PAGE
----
Oh, I don't think the stock market should be abolished! It's useful, and I we'd agree there needs to be good regulation and oversight of finance (though we'll always have a revolving-door problem here because oftentimes the only people abreast enough of the scheming to keep a lid on it are the schemers themselves).
I was mainly taking issue with the implication that computer amorality is a problem here. Since these trading bots aren't sapient (afaik; maybe some serious AI specialists would disagree) they're just extensions of human morality. Computers are innately amoral (as yet, anyway). It's the human factor that's sometimes immoral.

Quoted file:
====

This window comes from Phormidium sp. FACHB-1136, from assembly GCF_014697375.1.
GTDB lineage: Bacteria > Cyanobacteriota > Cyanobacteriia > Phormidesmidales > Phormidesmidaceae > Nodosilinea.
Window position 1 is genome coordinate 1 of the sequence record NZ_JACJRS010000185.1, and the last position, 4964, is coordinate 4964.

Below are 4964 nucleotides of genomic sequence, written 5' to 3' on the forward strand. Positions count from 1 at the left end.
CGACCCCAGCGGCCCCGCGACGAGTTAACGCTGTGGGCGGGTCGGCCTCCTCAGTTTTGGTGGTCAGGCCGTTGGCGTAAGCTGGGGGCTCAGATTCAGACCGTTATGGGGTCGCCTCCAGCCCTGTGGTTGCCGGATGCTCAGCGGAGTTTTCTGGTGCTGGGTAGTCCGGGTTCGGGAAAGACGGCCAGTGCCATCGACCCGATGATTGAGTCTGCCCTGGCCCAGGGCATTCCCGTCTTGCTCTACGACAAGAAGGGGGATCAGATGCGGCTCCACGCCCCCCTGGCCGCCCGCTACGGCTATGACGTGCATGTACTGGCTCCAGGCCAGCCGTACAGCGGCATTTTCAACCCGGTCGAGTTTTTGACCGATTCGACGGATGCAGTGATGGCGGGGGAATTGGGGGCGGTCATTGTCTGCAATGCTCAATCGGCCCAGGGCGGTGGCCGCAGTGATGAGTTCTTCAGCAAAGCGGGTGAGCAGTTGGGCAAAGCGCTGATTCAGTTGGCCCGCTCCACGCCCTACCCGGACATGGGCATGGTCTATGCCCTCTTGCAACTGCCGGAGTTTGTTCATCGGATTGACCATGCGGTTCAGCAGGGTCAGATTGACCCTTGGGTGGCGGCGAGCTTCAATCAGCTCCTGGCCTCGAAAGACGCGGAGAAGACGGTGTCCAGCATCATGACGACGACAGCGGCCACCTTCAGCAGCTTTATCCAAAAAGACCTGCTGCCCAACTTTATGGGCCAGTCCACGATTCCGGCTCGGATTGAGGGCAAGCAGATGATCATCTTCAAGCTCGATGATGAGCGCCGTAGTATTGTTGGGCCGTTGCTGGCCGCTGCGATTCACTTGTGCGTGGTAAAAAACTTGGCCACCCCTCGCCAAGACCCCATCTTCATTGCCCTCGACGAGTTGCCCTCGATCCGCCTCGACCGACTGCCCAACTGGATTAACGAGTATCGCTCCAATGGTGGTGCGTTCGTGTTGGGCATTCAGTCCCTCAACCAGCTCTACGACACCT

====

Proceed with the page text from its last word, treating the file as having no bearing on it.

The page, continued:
If one trusts a computer with huge volumes of money/assets and doesn't know/care about [insert ethical implication of such trust], then they're the problem; a very human problem. Note that a person could, at least in theory, be an ethical, caring, "good" person and still design or participate in a system with a flaw they didn't foresee—cock-up before conspiracy, as they say. Despite spectacular terror-finance headlines, I think most of these people are simply oblivious.
Just to reiterate, if anybody is interested in this stuff I'd suggest economist Mark Blyth, because he writes sympathetically and passionately (and he isn't shy of decrying absolute turds when appropriate, which unfortunately is often).